There are few books that lift the veil surrounding religion--Berger's book is one of them. Religion is not simply a spiritual phenomenon, it is a social one as well. Berger zeros in on this social aspect and allows us to see one of the reasons that every society has, and undoubtedly will continue to have, religion. Berger argues that human beings live in a peculiar world; it is a cultural world, a world of meaning, and religion plays a specific role in creating and maintaining this world. Is the book difficult to read as some commentators have said? Yes. Is it worth the effort? Undoubtedly. After reading this book, the reader will never view their world or religion in quite the same way.
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15 of 17 people found the following review helpful By Ashtar Command on July 3, 2010
Format: Paperback
Ha ha. Good old Peter Berger and his sacred canopy. Years ago, when I took comparative religion classes, this book was required reading already at the very first course, which included students fresh out of senior high.

Don't worry. None of us understood it either. The poor professor (a competent Indologist, by the way) had to spend an entire lecture explaining Berger's opus.

But no, the book isn't incomprehensible. Not really. However, unless you are pretty grounded in Hegel, Weber, Durkheim, Luckmann or Marx (not necessarily in that order), you might find this a hard read. When I re-read parts of the book this week, I thought it was easier than average scholarly literature. But then, that's me. I also noticed Berger's uncanny humour, which I didn't ten years ago. As when the author writes: "My communication with denizens of the realm of theology has, much to my regret, shrunk in recent years. But I would like to mention James Gustafson and Siegfried von Kortzfleisch as two theologians in whom I have always found an unusual openness to sociological thinking for which I have been grateful on more than one occasion".

Siegfried...who?

:D

The book itself is difficult to summarize, but here goes.

(SECTION ONE)

The first part is a theoretical exposition of Berger's sociological theory of religion. Berger believes that humans are biologically fated to "exteriorize" and fill their world with meaning, i.e. create a culture, which is then "interiorized" by a process of socialization. Often, this leads to "alienation", since humans start to regard products of their own activity as natural, unchanging and eternal objects "out there". Humans suffer the constant dread of anomie, a terror of meaninglessness.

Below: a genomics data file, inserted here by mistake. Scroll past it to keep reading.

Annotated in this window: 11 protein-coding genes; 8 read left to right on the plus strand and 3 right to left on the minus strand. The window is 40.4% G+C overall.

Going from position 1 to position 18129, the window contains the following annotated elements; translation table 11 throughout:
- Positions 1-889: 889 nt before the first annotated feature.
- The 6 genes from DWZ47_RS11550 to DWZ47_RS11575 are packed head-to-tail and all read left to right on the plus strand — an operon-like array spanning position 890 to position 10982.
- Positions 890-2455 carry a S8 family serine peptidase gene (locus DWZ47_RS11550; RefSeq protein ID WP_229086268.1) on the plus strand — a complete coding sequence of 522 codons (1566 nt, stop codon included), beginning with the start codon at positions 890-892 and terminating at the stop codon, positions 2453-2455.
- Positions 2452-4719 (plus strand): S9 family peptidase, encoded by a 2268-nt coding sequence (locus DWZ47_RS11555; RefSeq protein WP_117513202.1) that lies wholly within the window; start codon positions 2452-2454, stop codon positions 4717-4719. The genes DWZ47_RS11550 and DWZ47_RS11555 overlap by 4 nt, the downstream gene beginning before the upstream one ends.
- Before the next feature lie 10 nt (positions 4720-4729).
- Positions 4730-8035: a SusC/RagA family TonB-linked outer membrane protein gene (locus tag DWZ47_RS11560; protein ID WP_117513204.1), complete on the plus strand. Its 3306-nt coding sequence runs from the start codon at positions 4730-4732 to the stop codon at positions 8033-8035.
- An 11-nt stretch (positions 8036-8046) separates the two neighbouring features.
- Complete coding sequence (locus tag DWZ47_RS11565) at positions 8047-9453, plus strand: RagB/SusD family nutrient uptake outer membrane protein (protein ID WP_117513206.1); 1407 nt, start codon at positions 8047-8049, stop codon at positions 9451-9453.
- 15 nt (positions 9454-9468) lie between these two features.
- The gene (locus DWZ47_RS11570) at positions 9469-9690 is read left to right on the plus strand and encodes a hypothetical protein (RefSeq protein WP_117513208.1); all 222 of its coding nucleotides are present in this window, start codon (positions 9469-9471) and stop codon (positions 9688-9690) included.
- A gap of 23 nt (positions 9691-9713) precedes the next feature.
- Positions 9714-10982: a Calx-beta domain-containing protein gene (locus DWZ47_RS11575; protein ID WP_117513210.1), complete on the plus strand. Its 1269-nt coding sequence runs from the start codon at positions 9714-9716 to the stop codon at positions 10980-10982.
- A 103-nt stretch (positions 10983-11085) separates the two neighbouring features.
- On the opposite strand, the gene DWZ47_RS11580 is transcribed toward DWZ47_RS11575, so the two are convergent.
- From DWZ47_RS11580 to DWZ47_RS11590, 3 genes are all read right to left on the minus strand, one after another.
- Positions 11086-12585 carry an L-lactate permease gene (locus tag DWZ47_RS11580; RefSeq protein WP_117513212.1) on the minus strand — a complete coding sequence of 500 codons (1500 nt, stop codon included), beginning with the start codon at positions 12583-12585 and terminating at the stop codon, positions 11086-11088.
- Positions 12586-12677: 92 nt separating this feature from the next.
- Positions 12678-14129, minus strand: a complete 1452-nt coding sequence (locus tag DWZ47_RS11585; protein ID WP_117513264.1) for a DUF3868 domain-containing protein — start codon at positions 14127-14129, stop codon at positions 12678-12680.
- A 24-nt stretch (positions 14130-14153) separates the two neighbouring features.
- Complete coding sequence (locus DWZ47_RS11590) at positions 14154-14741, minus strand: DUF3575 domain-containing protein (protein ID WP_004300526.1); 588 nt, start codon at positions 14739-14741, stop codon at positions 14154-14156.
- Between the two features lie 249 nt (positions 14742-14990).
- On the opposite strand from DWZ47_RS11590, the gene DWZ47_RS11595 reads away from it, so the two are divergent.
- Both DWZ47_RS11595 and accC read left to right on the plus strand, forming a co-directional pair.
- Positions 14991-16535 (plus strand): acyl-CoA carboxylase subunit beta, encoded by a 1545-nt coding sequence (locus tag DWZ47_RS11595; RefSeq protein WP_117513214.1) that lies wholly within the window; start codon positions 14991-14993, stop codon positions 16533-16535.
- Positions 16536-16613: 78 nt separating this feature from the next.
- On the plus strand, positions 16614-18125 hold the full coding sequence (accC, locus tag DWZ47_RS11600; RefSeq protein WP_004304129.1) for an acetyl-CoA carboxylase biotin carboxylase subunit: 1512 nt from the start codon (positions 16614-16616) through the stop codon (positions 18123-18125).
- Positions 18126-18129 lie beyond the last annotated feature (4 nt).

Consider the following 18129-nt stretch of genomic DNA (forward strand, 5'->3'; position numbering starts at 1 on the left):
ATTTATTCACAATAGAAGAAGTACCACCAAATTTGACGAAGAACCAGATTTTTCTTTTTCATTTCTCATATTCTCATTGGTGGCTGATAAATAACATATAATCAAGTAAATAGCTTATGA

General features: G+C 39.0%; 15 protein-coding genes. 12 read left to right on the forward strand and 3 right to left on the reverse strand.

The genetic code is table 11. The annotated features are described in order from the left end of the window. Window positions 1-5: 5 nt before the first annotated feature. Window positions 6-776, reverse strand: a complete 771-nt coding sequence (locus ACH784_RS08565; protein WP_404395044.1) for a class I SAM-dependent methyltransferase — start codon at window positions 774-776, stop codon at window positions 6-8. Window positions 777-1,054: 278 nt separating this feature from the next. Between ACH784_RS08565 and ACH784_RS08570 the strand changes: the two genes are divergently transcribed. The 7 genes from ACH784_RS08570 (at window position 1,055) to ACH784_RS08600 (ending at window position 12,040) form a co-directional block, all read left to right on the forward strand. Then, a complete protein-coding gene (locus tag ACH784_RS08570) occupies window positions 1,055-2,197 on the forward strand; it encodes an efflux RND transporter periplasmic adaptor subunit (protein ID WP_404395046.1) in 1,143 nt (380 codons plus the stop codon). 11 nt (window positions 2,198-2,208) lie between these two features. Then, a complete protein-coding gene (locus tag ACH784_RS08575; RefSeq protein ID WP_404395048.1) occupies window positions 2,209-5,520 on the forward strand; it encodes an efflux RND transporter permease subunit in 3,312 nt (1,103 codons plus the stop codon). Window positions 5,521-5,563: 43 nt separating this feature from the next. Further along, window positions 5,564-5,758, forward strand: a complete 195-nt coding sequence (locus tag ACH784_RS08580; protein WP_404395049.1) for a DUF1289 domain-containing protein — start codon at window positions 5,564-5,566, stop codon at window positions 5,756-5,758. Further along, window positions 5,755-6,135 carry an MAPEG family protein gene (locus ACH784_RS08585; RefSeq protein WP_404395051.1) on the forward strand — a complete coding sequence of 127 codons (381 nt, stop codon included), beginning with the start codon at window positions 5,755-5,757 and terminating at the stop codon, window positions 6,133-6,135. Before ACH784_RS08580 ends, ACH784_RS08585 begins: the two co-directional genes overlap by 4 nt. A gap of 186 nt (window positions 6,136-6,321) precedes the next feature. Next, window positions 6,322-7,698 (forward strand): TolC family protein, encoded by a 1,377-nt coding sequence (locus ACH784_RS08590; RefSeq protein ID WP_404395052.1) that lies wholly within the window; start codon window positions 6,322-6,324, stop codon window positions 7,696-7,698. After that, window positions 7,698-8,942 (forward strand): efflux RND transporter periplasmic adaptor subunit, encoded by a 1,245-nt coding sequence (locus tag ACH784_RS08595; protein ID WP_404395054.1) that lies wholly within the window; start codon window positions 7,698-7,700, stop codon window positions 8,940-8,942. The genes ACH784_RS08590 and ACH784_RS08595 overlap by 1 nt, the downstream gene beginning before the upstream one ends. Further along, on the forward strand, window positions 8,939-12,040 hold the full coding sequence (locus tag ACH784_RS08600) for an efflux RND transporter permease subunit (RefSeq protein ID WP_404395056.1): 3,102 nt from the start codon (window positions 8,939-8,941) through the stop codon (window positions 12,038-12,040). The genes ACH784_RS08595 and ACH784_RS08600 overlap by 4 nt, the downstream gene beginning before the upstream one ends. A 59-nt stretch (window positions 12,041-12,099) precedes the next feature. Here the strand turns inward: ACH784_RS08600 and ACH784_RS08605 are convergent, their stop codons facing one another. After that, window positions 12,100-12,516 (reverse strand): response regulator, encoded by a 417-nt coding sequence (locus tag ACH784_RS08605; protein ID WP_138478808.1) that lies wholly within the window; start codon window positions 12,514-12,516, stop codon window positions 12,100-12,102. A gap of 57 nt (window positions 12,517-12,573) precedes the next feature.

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12 of 14 people found the following review helpful By Andrew Tatusko on April 12, 2008
Format: Paperback
A seminal work in sociological theory. Berger's argument that the process of being religious comes from a deep seated biological need for humans to structure their environments is both empirically demonstrable as it is important for theologians in order to understand the assumptions that govern doctrine.

The process is a dialectic from externalizing structures of understanding reality that create order. These are then apprehended as objects by others and internalized. From this internalization new structures will then emerge as the process continues. Epistemologically, this process is then regulated in terms of plausibility and legitimation. As structures of order are created, different ways of knowing and understanding the world are made plausible and thus different forms of knowledge are seen as legitimate ways of understanding and maintaining order in the world. The end of this process is to make the world a habitable place by mitigating the effects of disorder or "anomy".

The last piece on secularization traces the division of the numinous reality of God and the spiritual things of God and the physical structures of experience. This begins in the radical division between Yahweh and Israel, is re-united in medieval Catholicism, and then re-divided in Protestantism. Rationalism in the Nineteenth century then creates a challenge where theology is forced to define itself against a more plural environment where the plausibility of religious dogma is challenged by other equally plausible structures of reality. Maintaining these religious plausibility structures is legitimated in terms of marketing their respective value rather than assuming that one's dogma must be true in itself.